A friend said to a group of us last week, “I am not complaining about my children that still live at home, I am struggling with my adult children who have come back to live with me because of Covid 19.”
I asked her if they help with meals and she said, “They help…”, her voice trailing off unconvincingly. Then she said more strongly, “All I do is shovel groceries from Walmart to my kitchen and cook.” And she has had it.
On Saturday February 27th, 2010 two letters were printed in the Deseret News, a Salt Lake City newspaper, in a feature column called “Annie’s Mailbox”. These highlight how challenging parenting has become. We are all in this together. Common themes are feelings of helplessness and anger. What would you do in these situations?
“Dear Annie: My wife and I have been happy together for 25 years. When her adult son lost his job, we let him move in with us so he could get back on his feet. Three years later, he is no better off than the day he arrived. “Joe” will find a good job, work for a while and then quit. Sometimes he won’t get out of bed until the afternoon. He contributes absolutely nothing toward the bills.’
“I am angry that we are living paycheck to paycheck because of the extra money we spend to feed and house Joe. He is wasting his life. I’ve suggested he move in with his father, who lives in another state. My wife says, “If it bothers you, say something to him.”‘
“Annie, I resent that she is putting this problem in my hands instead of dealing with it herself. I know it bothers her, too. I want my home back without the extra baggage. What do I do? — Lost in My Own Home”
“Dear Annie: I have repeatedly told my daughter to remove her things from my home because we no longer have room for them, but it does no good. We plan on moving soon and cannot take along 10 boxes of our daughter’s books and clothes.’
“She lives out of the country and visits two or three times a year. Each time she visits, she buys more than she can possibly take back and leaves the rest here. It is prohibitively expensive to ship boxes of books to her. What do we do? — Out-of-Space Mom’
In the above letters parents have lost their voice. If you reread them they feel stuck and powerless. How do we keep our sanity when our children/other people come and stay for extended periods of time, in our homes?
Brene’ Brown said:
“Compassionate people ask for what they need. They say no when they need to, and when they say yes, they mean it. They’re compassionate because their boundaries keep them out of resentment.”
My family of origin didn’t work out problems very well. It was hard for me to learn to ask for what I needed and not just stuff my resentment in tighter and tighter until I blew up in a colossal way. I have had to learn to painfully bring up stuff to work through. Such an excruciating weakness! It has gotten easier the more I do it, especially finally knowing I am only poisoning myself for not speaking up.
I have also had my mother-in-law’s strong example to lean on, and the skillful way she navigated hosting house guests. We would all show up to stay for a holiday and she would have us clean regularly and help with meals. Initially I was bugged by her insistence that we help–“This is my vacation!”–but she trained us well, staying cheerful and loving with high expectations. She was also frank. I remember family meetings where she said, “I can’t have everyone here and have it be chaotic and messy.” I learned how to be a good guest. She had trained her children well and then she had to train us, her in-laws. It was the ultimate win-win. She loved us to come and we loved coming.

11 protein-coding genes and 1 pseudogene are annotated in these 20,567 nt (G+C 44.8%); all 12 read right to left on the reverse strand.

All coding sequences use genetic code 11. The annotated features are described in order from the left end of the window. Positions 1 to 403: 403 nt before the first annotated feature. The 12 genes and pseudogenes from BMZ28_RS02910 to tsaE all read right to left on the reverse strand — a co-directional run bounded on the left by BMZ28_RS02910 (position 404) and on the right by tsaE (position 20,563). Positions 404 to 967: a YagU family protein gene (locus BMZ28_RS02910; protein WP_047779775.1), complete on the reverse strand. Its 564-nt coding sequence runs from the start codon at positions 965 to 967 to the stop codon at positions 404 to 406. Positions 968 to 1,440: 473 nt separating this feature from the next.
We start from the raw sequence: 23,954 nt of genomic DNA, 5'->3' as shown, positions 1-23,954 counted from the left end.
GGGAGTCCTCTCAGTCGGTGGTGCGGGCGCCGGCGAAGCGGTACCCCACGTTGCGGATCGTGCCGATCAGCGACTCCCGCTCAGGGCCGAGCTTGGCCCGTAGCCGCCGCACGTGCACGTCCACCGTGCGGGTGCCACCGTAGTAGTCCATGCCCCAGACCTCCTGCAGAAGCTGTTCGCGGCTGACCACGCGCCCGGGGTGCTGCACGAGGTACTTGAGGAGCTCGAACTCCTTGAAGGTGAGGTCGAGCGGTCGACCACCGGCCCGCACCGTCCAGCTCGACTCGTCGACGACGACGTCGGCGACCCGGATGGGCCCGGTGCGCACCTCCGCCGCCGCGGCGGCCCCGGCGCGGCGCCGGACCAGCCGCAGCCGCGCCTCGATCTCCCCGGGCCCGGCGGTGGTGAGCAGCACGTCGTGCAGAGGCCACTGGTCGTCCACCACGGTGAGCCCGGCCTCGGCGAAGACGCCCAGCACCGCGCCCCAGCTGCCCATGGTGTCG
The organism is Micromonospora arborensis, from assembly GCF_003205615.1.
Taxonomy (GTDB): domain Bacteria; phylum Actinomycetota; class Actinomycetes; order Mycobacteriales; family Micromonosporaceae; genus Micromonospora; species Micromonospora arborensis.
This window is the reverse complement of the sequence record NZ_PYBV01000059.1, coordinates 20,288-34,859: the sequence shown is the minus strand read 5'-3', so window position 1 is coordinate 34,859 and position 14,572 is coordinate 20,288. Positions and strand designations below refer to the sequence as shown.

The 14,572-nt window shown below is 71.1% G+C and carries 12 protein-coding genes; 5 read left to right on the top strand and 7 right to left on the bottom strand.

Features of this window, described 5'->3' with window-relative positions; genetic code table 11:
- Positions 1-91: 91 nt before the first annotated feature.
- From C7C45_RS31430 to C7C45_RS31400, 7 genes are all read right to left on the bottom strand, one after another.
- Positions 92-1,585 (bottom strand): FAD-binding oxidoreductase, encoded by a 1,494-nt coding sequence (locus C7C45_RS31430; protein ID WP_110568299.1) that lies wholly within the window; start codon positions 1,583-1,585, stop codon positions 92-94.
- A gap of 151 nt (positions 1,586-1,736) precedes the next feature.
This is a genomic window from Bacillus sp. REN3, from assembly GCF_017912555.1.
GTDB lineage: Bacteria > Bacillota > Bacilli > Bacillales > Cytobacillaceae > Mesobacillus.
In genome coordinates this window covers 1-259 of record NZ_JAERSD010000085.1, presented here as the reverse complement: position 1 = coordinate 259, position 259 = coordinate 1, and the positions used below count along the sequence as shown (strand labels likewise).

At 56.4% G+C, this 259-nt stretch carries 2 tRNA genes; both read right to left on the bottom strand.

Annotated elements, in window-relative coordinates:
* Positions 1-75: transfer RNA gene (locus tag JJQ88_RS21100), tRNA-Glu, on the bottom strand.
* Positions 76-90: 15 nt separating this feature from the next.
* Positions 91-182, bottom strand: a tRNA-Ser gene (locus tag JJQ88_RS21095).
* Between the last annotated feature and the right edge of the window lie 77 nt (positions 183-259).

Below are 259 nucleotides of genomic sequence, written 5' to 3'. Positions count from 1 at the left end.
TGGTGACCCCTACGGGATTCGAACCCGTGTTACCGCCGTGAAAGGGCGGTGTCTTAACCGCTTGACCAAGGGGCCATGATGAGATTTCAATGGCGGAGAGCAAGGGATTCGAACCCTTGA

Through the quarantine when 4 of our adult children came to stay,
- everyone had meal duty with a bonafied chart–we ate breakfast and dinner together
- “deal-of-the-day” where we would work together for 30 minutes on inside or outside in the yard
- “5-minute-clean-up” after meals where everyone stayed and
- everyone pitched in on the groceries
Lest you think we are something from the Sound of Music, we haven’t always been this clear. Other years we have invited some our adult children to leave for a time when they didn’t like our rules or didn’t want to help out.
My husband clarified with me that it’s not about the money when we asked for help with groceries. It’s teaching our adult children how to be excellent guests wherever they stay. It helps them to be contributors and not just consumers. We are entering our 12th week of houseguests and we still encourage and remind how to be helpful. We have realized we are living in an ongoing training facility, a laboratory of sorts to keep experimenting on what works and what doesn’t. Parenting is never ending and it can be the gift that keeps on giving as my mother-in-law was able to show me.
No one is going to ride in and save those parents in the letters above. No one is going to save us. It’s not too much to ask for help, and to keep asking, and clarifying and setting boundaries. “It’s never too early and it’s never too late” to help our children and in-laws be a contributor–“This is how we do it in our home”–so we can feel peaceful, happy and rested, in our own homes, instead of feeling like wild eyed hostages. It’s time to tell that resentment to take a hike!